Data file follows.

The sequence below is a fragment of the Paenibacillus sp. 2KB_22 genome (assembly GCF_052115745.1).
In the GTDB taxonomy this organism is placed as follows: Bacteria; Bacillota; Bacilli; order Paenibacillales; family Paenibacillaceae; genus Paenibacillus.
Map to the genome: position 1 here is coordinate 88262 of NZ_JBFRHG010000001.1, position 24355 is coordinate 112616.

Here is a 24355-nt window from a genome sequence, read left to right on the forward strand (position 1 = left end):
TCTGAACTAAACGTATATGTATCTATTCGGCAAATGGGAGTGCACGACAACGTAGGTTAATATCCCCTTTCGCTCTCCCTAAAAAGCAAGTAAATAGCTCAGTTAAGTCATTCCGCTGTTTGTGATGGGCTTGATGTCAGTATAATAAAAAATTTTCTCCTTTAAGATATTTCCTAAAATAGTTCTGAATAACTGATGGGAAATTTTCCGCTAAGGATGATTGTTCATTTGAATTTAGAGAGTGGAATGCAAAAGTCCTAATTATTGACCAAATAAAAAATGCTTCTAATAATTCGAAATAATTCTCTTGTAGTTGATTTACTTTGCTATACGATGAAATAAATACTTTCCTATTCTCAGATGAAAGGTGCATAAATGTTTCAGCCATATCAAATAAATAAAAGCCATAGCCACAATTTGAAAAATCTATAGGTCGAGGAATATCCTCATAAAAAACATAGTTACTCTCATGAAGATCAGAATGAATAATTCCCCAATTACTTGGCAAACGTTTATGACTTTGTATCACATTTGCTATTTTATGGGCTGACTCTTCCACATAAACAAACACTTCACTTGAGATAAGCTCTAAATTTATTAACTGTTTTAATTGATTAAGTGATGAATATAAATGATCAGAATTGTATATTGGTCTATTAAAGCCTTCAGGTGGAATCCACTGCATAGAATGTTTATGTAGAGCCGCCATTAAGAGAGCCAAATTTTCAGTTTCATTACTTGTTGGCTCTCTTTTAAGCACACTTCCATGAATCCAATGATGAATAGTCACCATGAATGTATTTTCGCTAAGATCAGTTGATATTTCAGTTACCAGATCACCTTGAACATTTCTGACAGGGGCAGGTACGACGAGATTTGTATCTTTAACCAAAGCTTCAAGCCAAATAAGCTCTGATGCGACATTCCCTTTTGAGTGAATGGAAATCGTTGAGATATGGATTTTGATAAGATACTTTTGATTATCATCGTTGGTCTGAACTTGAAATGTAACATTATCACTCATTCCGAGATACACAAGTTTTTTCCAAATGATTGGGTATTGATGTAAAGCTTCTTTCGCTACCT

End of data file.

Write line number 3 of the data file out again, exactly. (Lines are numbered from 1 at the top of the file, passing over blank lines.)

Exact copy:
Map to the genome: position 1 here is coordinate 88262 of NZ_JBFRHG010000001.1, position 24355 is coordinate 112616.